Maps are not objective representations of physical space but are always imbued with social and political meanings, said Cornell sociologist Christine Leuenberger, whose new paper examines the politics at play in maps published in 2020 as part of a peace plan proposed by the Trump Administration.
“Both Palestinian and Israeli experts from across the political spectrum said those maps were ‘ridiculous’ – this is the term they used,” said Leuenberger, senior lecturer of science and technology studies in the College of Arts and Sciences (A&S) and author of “Constructing Facts on the Map: The 2020 ‘Vision for Peace Conceptual Map: The State of Israel and a Future State of Palestine,’” published in the Journal of Borderlands Studies Nov. 29. “They agreed that the proposed maps could not solve the territorial impasse, were overly political and lacked input from Palestinians and from subject matter experts.”
In the paper, Leuenberger points out key features of the maps and assembles input from academics, policymakers, NGO representatives and diverse political activists, concluding that the Trump peace plan continues a long-troubled legacy of top-down mapping in the region. She says that although the proposal is now out of the political spotlight, its maps could threaten reconciliation in the region.
Israel’s peace agreement made with Jordan in 1994 shows a more effective way forward, as Israeli and Jordanian scientific experts and political protagonists jointly negotiated and delineated the border, Leuenberger said.
“The catastrophe that is currently unfolding in the region reveals the detrimental consequences of a stalled peace process. To move towards an equitable territorial solution in Israel/Palestine, there needs to be joint Israeli-Palestinian negotiations with scientific and subject matter experts as part of the discussions,” she said. “Most importantly, there must be political good will on all sides – the Israeli, Palestinian as well as the international community.”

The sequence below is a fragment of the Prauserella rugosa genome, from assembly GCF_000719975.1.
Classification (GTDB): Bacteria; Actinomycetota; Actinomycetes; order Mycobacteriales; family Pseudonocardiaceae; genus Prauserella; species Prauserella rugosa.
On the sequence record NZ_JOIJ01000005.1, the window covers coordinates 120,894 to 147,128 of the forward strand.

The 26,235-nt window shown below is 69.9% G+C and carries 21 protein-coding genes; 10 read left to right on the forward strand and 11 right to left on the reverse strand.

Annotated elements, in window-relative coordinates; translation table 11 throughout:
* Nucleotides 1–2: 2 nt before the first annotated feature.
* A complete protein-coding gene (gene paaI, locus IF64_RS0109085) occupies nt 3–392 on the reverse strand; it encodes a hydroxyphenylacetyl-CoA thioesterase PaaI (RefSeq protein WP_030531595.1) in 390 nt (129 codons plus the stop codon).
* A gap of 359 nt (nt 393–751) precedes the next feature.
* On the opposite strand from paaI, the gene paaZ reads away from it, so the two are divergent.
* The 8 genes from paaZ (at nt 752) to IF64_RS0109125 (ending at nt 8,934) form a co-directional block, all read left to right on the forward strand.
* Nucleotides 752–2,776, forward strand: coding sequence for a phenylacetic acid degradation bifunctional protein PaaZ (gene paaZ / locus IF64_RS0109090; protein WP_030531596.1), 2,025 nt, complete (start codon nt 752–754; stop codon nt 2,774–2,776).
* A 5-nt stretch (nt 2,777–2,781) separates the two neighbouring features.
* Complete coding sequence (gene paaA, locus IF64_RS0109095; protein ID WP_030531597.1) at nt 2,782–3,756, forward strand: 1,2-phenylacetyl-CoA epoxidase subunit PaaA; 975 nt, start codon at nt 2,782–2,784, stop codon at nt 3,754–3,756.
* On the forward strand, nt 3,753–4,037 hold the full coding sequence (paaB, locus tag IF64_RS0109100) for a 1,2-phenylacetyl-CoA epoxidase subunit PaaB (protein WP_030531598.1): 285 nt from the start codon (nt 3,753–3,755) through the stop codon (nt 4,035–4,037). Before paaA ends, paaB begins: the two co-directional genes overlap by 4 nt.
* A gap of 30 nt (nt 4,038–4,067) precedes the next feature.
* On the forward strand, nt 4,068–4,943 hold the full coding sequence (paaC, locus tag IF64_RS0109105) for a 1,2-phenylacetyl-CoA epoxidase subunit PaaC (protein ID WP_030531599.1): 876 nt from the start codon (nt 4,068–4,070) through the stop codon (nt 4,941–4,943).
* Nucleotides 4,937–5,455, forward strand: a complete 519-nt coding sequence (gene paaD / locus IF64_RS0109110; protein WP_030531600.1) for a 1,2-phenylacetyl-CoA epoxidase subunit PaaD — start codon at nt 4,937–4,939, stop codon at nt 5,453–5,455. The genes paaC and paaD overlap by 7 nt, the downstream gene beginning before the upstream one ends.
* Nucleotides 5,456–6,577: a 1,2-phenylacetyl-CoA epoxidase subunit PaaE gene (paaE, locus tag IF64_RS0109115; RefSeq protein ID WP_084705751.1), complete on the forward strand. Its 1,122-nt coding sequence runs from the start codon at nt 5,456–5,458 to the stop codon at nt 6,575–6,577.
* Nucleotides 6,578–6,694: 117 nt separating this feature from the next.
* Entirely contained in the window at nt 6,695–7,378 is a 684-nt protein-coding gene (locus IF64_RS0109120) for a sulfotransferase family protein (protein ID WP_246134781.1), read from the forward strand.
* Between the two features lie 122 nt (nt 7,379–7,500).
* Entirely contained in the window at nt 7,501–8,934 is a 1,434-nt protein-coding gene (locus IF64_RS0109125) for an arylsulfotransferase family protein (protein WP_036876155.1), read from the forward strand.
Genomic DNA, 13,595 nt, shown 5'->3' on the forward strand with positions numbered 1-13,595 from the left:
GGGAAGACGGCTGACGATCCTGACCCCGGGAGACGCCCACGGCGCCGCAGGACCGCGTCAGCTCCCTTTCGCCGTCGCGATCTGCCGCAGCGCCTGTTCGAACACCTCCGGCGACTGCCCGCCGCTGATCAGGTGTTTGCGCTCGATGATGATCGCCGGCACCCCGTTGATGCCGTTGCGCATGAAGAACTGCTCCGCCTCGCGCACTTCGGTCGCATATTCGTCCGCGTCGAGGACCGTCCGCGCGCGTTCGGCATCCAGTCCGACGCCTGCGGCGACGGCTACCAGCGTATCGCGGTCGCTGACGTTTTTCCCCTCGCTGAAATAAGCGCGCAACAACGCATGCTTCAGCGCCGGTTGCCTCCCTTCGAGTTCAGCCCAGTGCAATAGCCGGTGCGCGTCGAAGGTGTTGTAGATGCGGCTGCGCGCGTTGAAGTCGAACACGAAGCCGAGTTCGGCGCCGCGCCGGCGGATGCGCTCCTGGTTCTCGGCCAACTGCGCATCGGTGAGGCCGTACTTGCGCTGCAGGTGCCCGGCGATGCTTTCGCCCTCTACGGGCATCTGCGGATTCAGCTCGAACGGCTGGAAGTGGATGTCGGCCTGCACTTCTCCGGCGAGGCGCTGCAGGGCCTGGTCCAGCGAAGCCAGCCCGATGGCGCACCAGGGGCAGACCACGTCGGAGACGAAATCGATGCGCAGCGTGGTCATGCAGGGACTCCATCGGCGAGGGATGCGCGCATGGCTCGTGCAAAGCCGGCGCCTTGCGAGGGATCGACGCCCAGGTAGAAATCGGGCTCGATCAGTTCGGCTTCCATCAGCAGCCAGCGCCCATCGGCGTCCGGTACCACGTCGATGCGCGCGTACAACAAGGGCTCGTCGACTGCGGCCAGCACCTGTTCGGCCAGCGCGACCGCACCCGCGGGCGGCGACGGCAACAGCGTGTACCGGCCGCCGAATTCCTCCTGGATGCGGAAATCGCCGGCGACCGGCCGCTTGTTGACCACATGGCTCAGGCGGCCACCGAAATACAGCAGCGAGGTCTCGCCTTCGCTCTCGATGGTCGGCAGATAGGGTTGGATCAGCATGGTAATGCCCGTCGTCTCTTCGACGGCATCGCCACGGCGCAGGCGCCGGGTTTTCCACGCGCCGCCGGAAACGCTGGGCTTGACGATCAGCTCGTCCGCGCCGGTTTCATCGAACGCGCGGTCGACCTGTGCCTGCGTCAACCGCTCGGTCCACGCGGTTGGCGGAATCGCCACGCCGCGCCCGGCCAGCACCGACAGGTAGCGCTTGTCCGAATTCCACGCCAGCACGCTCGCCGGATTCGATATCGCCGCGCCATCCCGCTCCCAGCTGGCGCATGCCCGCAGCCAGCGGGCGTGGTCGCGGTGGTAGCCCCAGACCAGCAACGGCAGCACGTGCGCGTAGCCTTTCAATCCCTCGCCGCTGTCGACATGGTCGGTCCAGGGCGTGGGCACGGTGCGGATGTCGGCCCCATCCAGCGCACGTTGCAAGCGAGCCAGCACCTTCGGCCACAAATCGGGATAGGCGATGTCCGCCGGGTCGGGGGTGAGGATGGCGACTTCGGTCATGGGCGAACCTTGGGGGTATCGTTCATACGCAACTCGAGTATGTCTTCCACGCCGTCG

States have always used maps to construct national territories, Leuenberger said, and current political protagonists are using maps as tools to advocate for alternative geopolitical visions. In Ukraine, for example, maps are being used to delineate claims on territory: Russian maps represent Crimea as part of Russia while Ukrainian maps represent it as part of Ukraine.
“Every map includes as much as it excludes, has particular functions and is geared toward particular audiences,” she said. “There is therefore always a politics to what becomes visible and what remains invisible in a map.”
Leuenberger’s analysis focuses on how the Trump administration maps’ visual and textual configurations speak to particular geopolitical visions for the future of Israel/Palestine. In her analysis, she argues that the political assumptions embedded in the maps not only ignore Palestinian concerns, but do not represent the diversity of political opinions within Israel. She points out that the peace plan was led and produced by people known for their alliances with the Israeli political right-wing.
“Many argue that the making of the Trump Plan was not an attempt to establish a peaceful resolution to the Israel/Palestine issue, but it was about opportune timing, power politics, and gaining personal and electoral advantages,” Leuenberger wrote. “It was an auspicious time to reframe the discourse around the Israeli-Palestinian issue and move the ‘imaginary lines on the ground’; it was an opportunity not to be missed by the right-wing alliance that linked U.S. and Israeli interests at the time.”
Diverse political points of view – Israeli and Palestinian – were omitted from the peace plan’s development, Leuenberger said, as were the needed voices of scientists and other experts.
Soon after the publication of the Trump Peace Plan maps, Palestinian, Israeli, and international academics, policymakers and experts in cartography, geography and urban planning analyzed the feasibility of the maps, Leuenberger said. She includes these points of view in her assessment.
Leuenberger’s study of the Trump Peace Plan map builds on her NSF funded research project on “Map Wars: The History and Sociology of Mapping Practices in Israel and the Palestinian Territories.” She is also the author of a book, “The Politics of Maps: Cartographic Constructions of Israel/Palestine.”